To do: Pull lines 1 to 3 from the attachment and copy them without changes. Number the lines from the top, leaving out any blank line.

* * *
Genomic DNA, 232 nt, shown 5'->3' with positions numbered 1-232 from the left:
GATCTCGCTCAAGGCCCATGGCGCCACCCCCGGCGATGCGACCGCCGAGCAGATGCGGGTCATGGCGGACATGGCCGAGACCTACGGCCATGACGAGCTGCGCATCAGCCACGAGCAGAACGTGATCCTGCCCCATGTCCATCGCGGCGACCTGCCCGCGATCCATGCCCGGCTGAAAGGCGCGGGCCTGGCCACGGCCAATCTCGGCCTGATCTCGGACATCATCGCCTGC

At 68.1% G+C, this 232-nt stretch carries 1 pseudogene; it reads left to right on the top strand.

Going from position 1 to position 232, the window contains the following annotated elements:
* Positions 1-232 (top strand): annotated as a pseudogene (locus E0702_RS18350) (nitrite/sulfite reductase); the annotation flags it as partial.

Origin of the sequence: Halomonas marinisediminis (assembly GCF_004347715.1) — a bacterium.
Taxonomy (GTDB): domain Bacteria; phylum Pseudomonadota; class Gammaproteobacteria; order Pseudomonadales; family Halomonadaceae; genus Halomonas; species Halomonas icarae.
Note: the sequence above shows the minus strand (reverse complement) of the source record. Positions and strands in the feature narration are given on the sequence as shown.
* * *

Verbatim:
Genomic DNA, 232 nt, shown 5'->3' with positions numbered 1-232 from the left:
GATCTCGCTCAAGGCCCATGGCGCCACCCCCGGCGATGCGACCGCCGAGCAGATGCGGGTCATGGCGGACATGGCCGAGACCTACGGCCATGACGAGCTGCGCATCAGCCACGAGCAGAACGTGATCCTGCCCCATGTCCATCGCGGCGACCTGCCCGCGATCCATGCCCGGCTGAAAGGCGCGGGCCTGGCCACGGCCAATCTCGGCCTGATCTCGGACATCATCGCCTGC

At 68.1% G+C, this 232-nt stretch carries 1 pseudogene; it reads left to right on the top strand.